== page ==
Tool For Writers: Attentional Training
I'm finishing up Uncertainty, the book by Jonathan Fields, and last Friday, after I wrote about process visualization, I promised a post with another tip that'll help with your creativity. That tip is attentional training.
As mentioned earlier, Fields likes to give fancy names to things we've all heard of and are familiar with.
Thus, attentional training = meditation.
Or similar activities. Or, as Fields puts in, "techniques that create certain psychological and physiological changes in your body and brain." Like I said, meditation.
What captured my attention (hahaha, funny pun) was his discussion of active AT. What, pray tell, is that? He says "This is how the vast majoritiy of people get their AT in," and further, that many people engage in this kind of AT without even realizing it. For instance, when you're painting, or playing music, or knitting, or engaged in sports. The hallmarks of active AT are:
–a repetitive, deliberate activity that does not require constant attention (I'm way synopsizing here)
–an activity driven by novelty, speed or intense bursts of concentration.
I'm way good at the first kind of active AT, such as knitting or sewing or weeding, all that repetitive motion stuff. And I've been advocating it as a route to creativity for years. There's just something about the repeated motions that jars ideas loose from the brain. I can't tell you how many times I've stood up from the computer, done for the day, and picked up my knitting, only to rush back to the computer because of the rush of images that suddenly flood my mind. Other activities in this category are running and biking.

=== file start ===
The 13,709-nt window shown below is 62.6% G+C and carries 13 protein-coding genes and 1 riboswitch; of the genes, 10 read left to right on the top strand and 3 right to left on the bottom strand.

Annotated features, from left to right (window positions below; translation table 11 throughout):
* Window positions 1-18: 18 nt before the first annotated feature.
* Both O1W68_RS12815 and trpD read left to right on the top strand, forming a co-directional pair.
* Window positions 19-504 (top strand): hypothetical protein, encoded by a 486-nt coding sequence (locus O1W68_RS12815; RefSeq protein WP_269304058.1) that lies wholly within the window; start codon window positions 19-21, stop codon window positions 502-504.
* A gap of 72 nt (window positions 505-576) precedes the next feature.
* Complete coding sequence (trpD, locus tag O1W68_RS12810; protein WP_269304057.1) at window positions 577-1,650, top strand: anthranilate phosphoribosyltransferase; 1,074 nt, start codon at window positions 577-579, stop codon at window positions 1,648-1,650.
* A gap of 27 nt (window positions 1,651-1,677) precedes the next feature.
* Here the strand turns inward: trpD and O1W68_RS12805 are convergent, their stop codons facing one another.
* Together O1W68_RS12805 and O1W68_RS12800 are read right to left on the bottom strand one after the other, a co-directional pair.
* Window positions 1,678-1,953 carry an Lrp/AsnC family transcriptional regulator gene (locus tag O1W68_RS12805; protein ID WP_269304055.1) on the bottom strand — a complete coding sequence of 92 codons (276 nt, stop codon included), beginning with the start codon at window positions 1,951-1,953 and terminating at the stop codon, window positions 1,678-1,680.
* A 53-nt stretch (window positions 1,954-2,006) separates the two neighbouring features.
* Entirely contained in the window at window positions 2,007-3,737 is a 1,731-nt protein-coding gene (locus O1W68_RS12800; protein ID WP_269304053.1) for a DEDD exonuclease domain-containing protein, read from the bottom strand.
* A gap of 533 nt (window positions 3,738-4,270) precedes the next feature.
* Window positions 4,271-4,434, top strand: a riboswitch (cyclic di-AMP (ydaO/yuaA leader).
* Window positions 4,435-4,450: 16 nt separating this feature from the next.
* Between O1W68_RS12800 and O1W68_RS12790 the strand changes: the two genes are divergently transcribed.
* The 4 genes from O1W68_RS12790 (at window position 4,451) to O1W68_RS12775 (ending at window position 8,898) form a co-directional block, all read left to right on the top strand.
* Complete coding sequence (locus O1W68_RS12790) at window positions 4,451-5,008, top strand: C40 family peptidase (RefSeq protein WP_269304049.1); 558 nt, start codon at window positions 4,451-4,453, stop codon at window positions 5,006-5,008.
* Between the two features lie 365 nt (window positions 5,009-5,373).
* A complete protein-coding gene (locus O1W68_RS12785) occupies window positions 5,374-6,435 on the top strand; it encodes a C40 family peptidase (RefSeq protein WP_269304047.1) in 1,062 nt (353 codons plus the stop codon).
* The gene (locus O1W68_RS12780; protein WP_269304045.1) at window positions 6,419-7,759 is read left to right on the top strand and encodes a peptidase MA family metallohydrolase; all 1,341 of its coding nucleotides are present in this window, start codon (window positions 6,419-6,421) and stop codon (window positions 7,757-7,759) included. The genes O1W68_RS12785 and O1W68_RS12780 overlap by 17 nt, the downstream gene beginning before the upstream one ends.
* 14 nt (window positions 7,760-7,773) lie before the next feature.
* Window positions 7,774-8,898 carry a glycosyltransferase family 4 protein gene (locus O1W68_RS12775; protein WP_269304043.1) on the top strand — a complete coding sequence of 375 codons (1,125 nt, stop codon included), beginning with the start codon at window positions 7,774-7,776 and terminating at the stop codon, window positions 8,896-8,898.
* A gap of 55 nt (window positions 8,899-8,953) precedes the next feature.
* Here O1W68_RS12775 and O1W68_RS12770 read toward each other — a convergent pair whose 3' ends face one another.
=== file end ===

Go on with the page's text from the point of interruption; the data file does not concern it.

The other kind of AT that Fields discusses is mindfulness AT, things like meditation, in all its various forms (including zazen, insight, mantra, and so on). Over the last few decades, there have been studies galore that sing the praises of meditation for its mindfulness properties. Here's the deal about it: you do it just for the sake of doing it, but the benefits of it are legion. Because the more you train yourself to sit in meditation and empty the brain, the easier it is to sit and focus on your writing. And its good for your state of mind and your body as well, but who cares about that crap as long as it benefits the writing?
I like meditation because it gives me a break from the ongoing and exhausting rushing craziness of my story. Now, I'm the first to venerate the power of story, but when I'm caught up in my crappy story, the stuff I've told myself over and over again so many times I want to vomit, it doesn't feel very powerful or uplifting. So getting a break from it is pretty wonderful.
And let me just offer up the single most important thing I've learned about meditation: even if you're lousy at it, however you're doing it helps. I used to think that people who meditated didn't deal with the mind chatter that assails me. But they do. And that is why we meditate. To quiet the mind chatter so that we can listen–and hear the still small voice within, or perhaps the voice of God, giving us marching orders. The key is to keep at it. Even when your mind chatter interrupts you a million times in the five minutes you've given yourself to meditate. Even when you think its not helping. Because it is. And it gets easier.